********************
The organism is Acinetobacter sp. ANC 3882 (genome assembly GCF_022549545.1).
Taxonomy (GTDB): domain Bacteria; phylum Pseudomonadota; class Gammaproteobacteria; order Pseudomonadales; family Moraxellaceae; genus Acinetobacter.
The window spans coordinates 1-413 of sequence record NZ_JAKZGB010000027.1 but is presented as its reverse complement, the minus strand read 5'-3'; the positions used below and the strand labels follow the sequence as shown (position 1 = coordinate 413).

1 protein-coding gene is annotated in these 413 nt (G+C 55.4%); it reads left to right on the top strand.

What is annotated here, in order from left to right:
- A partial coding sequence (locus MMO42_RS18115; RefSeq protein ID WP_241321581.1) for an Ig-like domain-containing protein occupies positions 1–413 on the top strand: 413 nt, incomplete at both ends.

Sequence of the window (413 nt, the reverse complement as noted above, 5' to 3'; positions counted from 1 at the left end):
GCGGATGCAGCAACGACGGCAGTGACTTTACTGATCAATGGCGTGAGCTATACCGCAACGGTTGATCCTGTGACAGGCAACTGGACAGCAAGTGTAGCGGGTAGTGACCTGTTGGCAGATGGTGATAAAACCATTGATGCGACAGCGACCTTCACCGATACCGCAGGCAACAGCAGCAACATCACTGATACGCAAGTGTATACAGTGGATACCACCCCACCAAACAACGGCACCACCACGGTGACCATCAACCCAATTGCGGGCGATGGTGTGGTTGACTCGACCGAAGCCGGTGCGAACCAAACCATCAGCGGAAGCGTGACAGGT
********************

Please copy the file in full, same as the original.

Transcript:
The organism is Acinetobacter sp. ANC 3882 (genome assembly GCF_022549545.1).
Taxonomy (GTDB): domain Bacteria; phylum Pseudomonadota; class Gammaproteobacteria; order Pseudomonadales; family Moraxellaceae; genus Acinetobacter.
The window spans coordinates 1-413 of sequence record NZ_JAKZGB010000027.1 but is presented as its reverse complement, the minus strand read 5'-3'; the positions used below and the strand labels follow the sequence as shown (position 1 = coordinate 413).

1 protein-coding gene is annotated in these 413 nt (G+C 55.4%); it reads left to right on the top strand.

What is annotated here, in order from left to right:
- A partial coding sequence (locus MMO42_RS18115; RefSeq protein ID WP_241321581.1) for an Ig-like domain-containing protein occupies positions 1–413 on the top strand: 413 nt, incomplete at both ends.

Sequence of the window (413 nt, the reverse complement as noted above, 5' to 3'; positions counted from 1 at the left end):
GCGGATGCAGCAACGACGGCAGTGACTTTACTGATCAATGGCGTGAGCTATACCGCAACGGTTGATCCTGTGACAGGCAACTGGACAGCAAGTGTAGCGGGTAGTGACCTGTTGGCAGATGGTGATAAAACCATTGATGCGACAGCGACCTTCACCGATACCGCAGGCAACAGCAGCAACATCACTGATACGCAAGTGTATACAGTGGATACCACCCCACCAAACAACGGCACCACCACGGTGACCATCAACCCAATTGCGGGCGATGGTGTGGTTGACTCGACCGAAGCCGGTGCGAACCAAACCATCAGCGGAAGCGTGACAGGT